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What Should You Avoid When Taking Naltrexone?

Elena Hill, MD, MPH profile image
Medically Reviewed By Elena Hill, MD, MPH • Updated Aug 11, 2023 • 4 cited sources

Naltrexone is a valid addiction treatment option for alcohol use disorder and sometimes for opioid use disorder, but it does require some understanding of how it works and what other medications to avoid while using it in order to get the best effects from treatment. It should never be taken with opioids in your system as it can cause a precipitated withdrawal. Find out more here. 

What Is Naltrexone Used For?

Naltrexone, which comes as either a pill or injectable, is a medication used to treat opioid use disorder and alcohol use disorder as part of Medication for Addiction Treatment (MAT).[1] Naltrexone is not addictive and not an opioid. In fact, it is an opioid antagonist, meaning it blocks the euphoric and sedative effects of opioids.  

In the case of alcohol use disorder, Naltrexone acts by staying in the body so that, if you do use an opioid, you will not get “high” from that opioid, and will have a much lower likelihood of overdose. In this way Naltrexone prevents the rewards of getting high and also helps keep patients safe from an overdose.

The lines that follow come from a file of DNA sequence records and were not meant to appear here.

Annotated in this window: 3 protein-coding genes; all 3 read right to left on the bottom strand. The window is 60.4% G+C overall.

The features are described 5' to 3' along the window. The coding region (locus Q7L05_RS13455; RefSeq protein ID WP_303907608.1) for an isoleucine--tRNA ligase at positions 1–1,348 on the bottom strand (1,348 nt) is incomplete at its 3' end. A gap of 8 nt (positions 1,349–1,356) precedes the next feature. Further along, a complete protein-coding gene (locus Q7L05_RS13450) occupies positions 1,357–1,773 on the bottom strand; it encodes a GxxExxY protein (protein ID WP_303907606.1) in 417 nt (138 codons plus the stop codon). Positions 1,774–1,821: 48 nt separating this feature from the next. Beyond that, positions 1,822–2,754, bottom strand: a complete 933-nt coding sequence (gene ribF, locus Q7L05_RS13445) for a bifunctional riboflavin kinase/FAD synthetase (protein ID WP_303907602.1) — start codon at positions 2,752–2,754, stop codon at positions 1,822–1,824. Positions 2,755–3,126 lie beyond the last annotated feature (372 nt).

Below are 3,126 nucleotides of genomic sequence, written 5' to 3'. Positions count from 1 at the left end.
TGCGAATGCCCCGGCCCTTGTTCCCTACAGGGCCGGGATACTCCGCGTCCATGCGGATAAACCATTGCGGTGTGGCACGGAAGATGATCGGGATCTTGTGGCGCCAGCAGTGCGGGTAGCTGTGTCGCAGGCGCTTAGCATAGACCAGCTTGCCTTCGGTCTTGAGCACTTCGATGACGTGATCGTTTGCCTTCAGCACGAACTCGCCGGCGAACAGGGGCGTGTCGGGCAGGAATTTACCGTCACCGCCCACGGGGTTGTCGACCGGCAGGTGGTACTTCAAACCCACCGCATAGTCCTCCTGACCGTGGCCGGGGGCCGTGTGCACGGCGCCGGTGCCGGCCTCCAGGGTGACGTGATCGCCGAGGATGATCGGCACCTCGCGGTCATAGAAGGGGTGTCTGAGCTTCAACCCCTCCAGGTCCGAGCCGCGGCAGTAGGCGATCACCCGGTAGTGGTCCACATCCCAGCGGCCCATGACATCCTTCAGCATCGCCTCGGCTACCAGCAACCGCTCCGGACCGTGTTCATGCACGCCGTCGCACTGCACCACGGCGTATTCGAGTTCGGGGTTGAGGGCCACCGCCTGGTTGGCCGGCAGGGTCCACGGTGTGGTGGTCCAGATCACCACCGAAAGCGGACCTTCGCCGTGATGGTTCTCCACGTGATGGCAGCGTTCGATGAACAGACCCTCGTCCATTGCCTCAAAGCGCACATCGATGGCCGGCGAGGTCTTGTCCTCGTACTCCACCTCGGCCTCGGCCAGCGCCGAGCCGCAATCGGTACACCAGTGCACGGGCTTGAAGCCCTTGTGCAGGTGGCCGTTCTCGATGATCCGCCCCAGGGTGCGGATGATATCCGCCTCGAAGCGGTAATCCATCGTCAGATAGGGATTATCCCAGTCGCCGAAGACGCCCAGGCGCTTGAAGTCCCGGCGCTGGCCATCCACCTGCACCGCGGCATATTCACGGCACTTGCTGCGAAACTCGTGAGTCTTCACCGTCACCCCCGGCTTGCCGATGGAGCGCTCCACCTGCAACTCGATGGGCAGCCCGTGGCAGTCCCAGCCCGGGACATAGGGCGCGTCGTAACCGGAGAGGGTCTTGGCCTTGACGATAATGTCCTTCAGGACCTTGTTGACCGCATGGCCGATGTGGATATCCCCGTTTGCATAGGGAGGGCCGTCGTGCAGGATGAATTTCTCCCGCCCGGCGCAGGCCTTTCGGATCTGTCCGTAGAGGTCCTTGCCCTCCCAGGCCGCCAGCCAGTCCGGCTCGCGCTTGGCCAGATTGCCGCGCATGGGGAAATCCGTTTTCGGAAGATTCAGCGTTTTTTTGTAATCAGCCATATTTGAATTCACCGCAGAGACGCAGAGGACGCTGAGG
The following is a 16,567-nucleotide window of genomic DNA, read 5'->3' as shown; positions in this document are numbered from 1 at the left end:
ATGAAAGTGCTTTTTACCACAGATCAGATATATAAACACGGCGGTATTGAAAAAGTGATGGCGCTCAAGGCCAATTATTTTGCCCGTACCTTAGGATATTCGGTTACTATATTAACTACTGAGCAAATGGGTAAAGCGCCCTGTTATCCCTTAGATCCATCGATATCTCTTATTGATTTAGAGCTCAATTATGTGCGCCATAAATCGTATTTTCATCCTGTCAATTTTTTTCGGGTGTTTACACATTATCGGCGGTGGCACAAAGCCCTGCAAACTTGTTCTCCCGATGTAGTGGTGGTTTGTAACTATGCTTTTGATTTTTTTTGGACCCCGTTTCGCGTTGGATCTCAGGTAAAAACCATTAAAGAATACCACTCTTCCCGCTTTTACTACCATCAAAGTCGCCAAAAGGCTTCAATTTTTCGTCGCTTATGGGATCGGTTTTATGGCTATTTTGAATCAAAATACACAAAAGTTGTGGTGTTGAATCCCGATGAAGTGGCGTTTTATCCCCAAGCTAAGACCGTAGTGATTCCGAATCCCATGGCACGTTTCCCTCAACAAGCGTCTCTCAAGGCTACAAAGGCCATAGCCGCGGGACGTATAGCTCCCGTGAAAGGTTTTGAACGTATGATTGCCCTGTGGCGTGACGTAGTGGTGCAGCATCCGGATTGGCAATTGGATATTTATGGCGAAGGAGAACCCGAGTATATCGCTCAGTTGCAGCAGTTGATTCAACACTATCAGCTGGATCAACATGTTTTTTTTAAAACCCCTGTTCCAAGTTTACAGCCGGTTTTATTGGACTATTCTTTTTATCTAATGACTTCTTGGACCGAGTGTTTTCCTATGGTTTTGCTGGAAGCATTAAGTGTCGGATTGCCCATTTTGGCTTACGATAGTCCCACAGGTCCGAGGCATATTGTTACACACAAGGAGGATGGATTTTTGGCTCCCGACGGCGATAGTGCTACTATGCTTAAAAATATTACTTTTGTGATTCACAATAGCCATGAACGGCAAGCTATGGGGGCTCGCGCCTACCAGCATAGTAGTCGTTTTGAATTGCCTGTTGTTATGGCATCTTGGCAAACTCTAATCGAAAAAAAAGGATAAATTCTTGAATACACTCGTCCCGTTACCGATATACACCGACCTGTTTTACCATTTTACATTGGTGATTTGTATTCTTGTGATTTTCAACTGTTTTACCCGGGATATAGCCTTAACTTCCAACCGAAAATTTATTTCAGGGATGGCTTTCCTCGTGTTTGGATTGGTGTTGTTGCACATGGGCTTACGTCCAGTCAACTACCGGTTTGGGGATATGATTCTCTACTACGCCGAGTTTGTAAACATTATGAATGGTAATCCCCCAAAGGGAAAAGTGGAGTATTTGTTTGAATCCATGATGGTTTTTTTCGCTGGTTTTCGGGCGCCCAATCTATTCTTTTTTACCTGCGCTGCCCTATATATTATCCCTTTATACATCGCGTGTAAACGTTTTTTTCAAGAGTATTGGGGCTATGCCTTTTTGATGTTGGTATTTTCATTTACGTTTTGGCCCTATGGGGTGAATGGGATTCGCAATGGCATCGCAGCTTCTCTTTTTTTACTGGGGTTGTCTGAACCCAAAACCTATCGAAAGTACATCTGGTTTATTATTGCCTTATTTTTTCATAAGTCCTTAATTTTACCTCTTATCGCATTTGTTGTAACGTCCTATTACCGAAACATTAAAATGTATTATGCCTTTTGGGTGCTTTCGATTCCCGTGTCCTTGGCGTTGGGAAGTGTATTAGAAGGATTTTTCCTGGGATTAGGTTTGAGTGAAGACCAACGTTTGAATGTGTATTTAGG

The way Naltrexone works for alcohol use disorder is less well understood. Most experts think that Naltrexone, as an opioid antagonist, acts on the reward centers of the brain and decreases the cravings/desire for patients to use alcohol over time. In this way it has been shown to decrease the number of days and quantity of drinking in patients with AUD. 

What Are Naltrexone’s Side Effects?

Naltrexone is associated with a few common side effects, including these:[2]

  • Headache
  • Sleepiness
  • Dizziness
  • Nausea
  • Vomiting
  • Decreased appetite
  • Joint and muscle pain
  • Cold symptoms
  • Insomnia
  • Toothaches

More serious and much rarer side effects that you should discuss with your doctor include the following: